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The Blue Danube
Difficulty Rating: Intermediate-Advanced
Lesson by: Kirk Lorange

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Here is the Queen of Waltzes, The Blue Danube. To me, it's the epitome of a waltz, almost a cartoon of three-four time. When I first thought of doing it as a lesson, I thought "way too corny", but the more I experimented with it, the more I realized why this piece has lasted through the centuries. The way it's put together really is a stroke of genius. It was, of course, composed by the Waltz King Johann Strauss II back in the late 1800s. It had a resurgence of popularity in our era when it was used in the movie "2001: A Space Odyssey", but I'm sure you've all heard it many times before.

I did it in dropped D, so before you do anything, lower that bass E string down to D. It's a great tuning and it lends itself perfectly to this beautiful piece, as you'll see and hear.

There are a few things that struck me about this tune when I was arranging it for guitar. It uses a couple of elements of composition in a very blatant manner: one is repetition, the other "question-answer" and it blends them very cleverly. It's also a great example of the power of the "related chords", as I call them those chords that arise naturally from the underlying scale. In this case, it's almost exclusively written around the I-IV-V chords, the primary major chords of the key. There's just a couple of measures of Em, the ii chord.

You'll see in tab that I've color coded the repetition elements. They are the simple melody lines that keep asking the question. There are three main melody lines, each repeated once. The question posed by each melody line is answered each time by the chords, which are different each time. For example, the first blue melody line is answered with a I chord, the second with a V chord; the green melody line does the opposite; the orange melody line is answered first by the I, then the IV chord. The effect is this rock-solid structure, one of the most basic in music (the I-IV-V chord relationship) broken only by the momentary vi chord that arrives near the end to add that little bit of interest to the ear. The question/answer period also ends and we feel and ending coming on. I love it! If you really listen to those changes and let your brain register the 'flavor' (wish there was a better word) of those Roman numerals, you'll be doing yourself a favor because they are about as basic an example you'll ever hear of this fundamental "core" of western music.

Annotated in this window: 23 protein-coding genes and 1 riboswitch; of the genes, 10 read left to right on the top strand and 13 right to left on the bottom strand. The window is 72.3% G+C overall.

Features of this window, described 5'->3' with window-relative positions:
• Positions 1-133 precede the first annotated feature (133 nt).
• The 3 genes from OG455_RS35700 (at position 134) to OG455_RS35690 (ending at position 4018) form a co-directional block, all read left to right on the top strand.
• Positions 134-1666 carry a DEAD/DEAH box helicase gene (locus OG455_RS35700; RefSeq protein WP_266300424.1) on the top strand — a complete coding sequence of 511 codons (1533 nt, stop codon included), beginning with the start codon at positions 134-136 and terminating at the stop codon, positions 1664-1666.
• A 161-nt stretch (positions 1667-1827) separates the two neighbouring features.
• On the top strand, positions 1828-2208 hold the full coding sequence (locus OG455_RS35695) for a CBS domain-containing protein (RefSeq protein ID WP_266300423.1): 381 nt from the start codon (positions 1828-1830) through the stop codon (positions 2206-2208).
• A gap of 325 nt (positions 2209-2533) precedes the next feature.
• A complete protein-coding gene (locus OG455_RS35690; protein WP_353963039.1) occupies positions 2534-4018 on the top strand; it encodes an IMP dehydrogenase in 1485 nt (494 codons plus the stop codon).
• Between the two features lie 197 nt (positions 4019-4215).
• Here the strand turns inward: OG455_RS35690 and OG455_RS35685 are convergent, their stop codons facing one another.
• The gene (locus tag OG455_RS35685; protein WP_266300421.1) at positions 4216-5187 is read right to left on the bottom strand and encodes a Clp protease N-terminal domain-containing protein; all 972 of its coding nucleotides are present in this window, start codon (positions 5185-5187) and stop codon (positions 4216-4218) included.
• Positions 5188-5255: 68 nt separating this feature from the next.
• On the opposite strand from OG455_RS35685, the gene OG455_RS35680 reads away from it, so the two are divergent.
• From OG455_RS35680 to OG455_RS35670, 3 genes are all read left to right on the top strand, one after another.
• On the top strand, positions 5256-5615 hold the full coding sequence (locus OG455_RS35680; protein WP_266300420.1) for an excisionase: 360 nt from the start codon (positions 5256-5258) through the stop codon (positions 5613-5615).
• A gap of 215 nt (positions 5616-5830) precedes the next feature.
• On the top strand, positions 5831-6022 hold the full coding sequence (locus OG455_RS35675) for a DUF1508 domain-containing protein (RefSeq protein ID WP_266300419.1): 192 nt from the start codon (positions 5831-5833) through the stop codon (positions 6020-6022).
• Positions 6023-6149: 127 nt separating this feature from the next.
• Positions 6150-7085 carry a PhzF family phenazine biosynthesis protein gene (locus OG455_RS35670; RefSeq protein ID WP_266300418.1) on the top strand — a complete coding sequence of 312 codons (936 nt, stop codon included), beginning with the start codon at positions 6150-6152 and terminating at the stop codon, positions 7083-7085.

D=I, G=IV, A=V, Em=ii ... remember that you're not listening for the chords so much as the relationships between them, how they compare to each other, when you're listening to Roman numerals.

In the tab, I've only indicated the main flavor of those chords (D, G and A) but you'll notice that the chords vary here and there according to the melody line. That B note in the green melody line turns the A7 into A9 and D into D6. You can clearly hear the tension set up by these chords in that section.

Playing wise, it's a good one to get down. There's a lot of moving up and down the fretboard and you need to be quick and accurate to keep it all flowing, you need to be thinking ahead. The thumb is taking care of those bass notes, those little chords are plucked with a three-finger combo, always on the top three strings.

Remember, when you're in dropped D, all notes on the bass string are two frets higher than normal. That's why the roots of the Em and G chords are on the 2nd and fifth frets respectively.

That ending is a natural harmonic played on the 4th string at the 12th fret.

There are other parts to this tune. I may have a look at adding them in future lessons so you can have the whole thing mapped out. Meanwhile, this main -- and most well-known -- section is a great one to master, even if it is just a little corny. Posted Image

PS: whether you're into rock, blues, jazz, shred, folk, flamenco -- whatever -- flick your taste bias switch to Off, give your ears a ten minute treat and listen to the full version performed by a symphony orchestra turned up LOUD. For a couple of bucks I downloaded the Vienna Symphony Orchestra version which is just stunning.